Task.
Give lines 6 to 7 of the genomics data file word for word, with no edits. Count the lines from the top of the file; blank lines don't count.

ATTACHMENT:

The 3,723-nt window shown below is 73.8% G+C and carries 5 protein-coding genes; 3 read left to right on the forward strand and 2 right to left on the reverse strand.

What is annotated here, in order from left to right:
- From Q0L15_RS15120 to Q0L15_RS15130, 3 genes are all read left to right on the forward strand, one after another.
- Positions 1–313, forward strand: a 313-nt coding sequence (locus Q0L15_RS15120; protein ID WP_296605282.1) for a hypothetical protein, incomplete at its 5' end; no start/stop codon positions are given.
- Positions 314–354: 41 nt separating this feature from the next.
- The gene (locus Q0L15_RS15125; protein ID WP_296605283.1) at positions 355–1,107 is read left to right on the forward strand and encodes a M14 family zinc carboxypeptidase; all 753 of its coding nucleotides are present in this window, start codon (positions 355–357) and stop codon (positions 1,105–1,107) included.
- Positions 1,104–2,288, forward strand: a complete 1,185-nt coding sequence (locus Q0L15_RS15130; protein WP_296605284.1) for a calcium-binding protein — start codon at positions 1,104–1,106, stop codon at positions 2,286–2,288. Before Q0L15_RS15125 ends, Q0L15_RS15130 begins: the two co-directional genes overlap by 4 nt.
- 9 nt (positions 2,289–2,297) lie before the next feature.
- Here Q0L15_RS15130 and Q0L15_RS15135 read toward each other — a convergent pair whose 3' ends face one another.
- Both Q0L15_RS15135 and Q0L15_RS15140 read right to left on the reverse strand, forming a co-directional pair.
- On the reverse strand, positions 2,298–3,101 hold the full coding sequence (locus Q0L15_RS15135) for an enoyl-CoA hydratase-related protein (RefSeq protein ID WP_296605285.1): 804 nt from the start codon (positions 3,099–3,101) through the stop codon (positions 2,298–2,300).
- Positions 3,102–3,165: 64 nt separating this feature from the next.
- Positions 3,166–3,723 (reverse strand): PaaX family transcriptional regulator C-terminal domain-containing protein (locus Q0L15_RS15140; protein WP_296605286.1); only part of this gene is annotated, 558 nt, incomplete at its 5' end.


- The gene (locus Q0L15_RS15125; protein ID WP_296605283.1) at positions 355–1,107 is read left to right on the forward strand and encodes a M14 family zinc carboxypeptidase; all 753 of its coding nucleotides are present in this window, start codon (positions 355–357) and stop codon (positions 1,105–1,107) included.
- Positions 1,104–2,288, forward strand: a complete 1,185-nt coding sequence (locus Q0L15_RS15130; protein WP_296605284.1) for a calcium-binding protein — start codon at positions 1,104–1,106, stop codon at positions 2,286–2,288. Before Q0L15_RS15125 ends, Q0L15_RS15130 begins: the two co-directional genes overlap by 4 nt.